The situation is changing and developing by the hour which is keeping many of us glued to the news or to social media. However, when the news is especially stressful, it’s extremely important to find a balance between keeping informed and not becoming overwhelmed. Decide on specific times of day in which you will check the news, and check it only then. In between, try to focus on doing normal life activities as much as possible, especially if you are sequestered at home or if you have children. We need to give our minds and bodies as many opportunities as possible to de-stress and recover, which means taking breaks from all stress-inducing activities such as news consumption or conversations about the news.
Right now it can be hard for any of us — psychologists included! — to see the light at the end of the tunnel. But this emergency situation will resolve eventually. We don’t know if it will be in weeks or in months, but humans are highly adaptable creatures and life will seem normal again soon (although it might be a “new” normal).
World, we’re definitely being challenged right now. But we’re far from helpless. We can take control; we can take steps to actively manage our emotional health when we’re stressed or distressed; and we can communicate with our loved ones and stay connected to them. And once we do, we’ll emerge from this crisis having gained something of a great value, something that only true challenges can bestow — increased resilience, understanding and empathy.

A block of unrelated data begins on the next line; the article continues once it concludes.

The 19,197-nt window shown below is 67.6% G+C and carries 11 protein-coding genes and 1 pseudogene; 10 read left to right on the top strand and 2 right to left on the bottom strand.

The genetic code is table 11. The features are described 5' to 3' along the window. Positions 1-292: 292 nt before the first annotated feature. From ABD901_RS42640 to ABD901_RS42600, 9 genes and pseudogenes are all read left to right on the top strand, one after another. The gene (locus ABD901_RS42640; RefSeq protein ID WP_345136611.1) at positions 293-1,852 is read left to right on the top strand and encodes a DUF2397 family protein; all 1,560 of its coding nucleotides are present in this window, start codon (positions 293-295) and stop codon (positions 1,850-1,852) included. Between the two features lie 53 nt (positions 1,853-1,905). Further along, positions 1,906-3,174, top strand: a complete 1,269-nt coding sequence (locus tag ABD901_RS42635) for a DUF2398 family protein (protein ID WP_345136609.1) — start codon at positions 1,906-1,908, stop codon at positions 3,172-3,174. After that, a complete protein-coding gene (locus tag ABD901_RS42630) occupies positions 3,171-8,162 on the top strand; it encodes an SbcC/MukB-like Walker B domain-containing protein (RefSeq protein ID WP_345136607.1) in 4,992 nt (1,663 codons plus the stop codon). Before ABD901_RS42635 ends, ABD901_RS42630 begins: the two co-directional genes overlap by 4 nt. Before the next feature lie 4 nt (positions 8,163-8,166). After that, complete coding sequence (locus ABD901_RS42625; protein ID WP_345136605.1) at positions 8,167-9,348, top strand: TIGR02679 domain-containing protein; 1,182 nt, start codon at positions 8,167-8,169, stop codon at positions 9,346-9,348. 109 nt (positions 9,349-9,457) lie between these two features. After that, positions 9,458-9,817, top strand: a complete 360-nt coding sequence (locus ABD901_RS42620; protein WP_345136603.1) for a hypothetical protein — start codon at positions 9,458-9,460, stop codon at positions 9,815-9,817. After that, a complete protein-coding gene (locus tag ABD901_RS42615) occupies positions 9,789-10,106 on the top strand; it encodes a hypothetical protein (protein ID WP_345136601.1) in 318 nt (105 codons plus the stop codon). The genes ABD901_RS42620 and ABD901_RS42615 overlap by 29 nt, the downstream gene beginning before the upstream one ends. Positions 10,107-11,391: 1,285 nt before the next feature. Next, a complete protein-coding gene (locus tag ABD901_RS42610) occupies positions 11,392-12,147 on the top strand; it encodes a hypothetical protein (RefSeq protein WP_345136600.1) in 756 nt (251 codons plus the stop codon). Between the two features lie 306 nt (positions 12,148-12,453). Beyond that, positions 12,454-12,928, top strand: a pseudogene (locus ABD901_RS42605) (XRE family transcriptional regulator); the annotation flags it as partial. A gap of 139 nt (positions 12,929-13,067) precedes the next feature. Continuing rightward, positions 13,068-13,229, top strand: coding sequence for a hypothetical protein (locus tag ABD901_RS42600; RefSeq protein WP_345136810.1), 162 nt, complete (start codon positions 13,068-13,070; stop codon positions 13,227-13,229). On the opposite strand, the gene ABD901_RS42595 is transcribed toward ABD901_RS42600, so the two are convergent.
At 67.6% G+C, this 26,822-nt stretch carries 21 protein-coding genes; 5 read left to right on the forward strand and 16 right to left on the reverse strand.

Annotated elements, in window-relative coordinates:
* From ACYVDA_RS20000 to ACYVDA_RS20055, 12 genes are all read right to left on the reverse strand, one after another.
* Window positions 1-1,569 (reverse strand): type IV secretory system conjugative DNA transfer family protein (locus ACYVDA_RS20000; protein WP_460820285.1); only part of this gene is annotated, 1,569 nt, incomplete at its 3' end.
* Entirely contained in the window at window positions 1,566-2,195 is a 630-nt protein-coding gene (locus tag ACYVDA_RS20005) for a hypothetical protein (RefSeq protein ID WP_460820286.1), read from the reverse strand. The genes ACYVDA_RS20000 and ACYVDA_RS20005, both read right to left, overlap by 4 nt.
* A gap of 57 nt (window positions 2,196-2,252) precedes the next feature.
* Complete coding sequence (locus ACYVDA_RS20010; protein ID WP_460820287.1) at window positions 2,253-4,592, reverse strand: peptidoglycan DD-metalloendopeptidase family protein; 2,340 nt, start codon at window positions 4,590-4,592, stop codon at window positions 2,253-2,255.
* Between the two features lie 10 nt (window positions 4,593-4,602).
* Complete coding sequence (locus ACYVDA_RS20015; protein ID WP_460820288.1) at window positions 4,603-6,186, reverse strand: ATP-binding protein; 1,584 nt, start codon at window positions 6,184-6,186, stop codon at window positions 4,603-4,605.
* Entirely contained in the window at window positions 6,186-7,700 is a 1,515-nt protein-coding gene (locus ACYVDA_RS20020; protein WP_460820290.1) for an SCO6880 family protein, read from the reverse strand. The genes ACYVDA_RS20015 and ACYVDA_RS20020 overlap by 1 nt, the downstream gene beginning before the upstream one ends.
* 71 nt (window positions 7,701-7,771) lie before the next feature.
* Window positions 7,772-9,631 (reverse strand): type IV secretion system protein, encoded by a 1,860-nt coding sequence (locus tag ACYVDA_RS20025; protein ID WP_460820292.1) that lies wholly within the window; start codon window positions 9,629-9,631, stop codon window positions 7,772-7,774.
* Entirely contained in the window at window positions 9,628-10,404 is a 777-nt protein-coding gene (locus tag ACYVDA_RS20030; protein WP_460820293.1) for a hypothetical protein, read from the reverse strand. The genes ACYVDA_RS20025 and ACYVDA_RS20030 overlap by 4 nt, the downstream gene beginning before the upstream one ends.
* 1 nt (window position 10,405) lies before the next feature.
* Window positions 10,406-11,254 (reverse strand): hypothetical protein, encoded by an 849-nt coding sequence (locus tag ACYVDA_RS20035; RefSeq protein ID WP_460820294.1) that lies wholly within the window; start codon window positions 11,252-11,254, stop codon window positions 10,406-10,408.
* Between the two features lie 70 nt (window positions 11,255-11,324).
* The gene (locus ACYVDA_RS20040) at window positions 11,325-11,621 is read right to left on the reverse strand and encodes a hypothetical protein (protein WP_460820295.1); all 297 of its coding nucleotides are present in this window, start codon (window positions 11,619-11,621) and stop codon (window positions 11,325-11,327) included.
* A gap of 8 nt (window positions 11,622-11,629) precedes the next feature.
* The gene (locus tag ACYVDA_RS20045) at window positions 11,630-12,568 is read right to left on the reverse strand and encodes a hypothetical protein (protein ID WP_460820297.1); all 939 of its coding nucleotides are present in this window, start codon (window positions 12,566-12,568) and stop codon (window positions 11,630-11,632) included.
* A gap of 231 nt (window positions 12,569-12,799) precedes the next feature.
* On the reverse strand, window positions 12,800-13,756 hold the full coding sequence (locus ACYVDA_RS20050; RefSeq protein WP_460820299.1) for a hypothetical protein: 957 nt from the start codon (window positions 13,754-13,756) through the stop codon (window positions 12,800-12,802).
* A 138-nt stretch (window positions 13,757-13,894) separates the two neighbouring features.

Send your pressing questions about life — about your relationships, your job (or jobs), your family (or families), your passions, fears and more — to firstname.lastname@example.org
Watch his TED Talk on emotional first aid now:
Guy Winch is a licensed psychologist who is a leading advocate for integrating the science of emotional health into our daily lives. His three TED Talks have been viewed over 20 million times, and his science-based self-help books have been translated into 26 languages. He also writes the Squeaky Wheel blog for PsychologyToday.com and has a private practice in New York City.
This piece was adapted for TED-Ed from this Ideas article.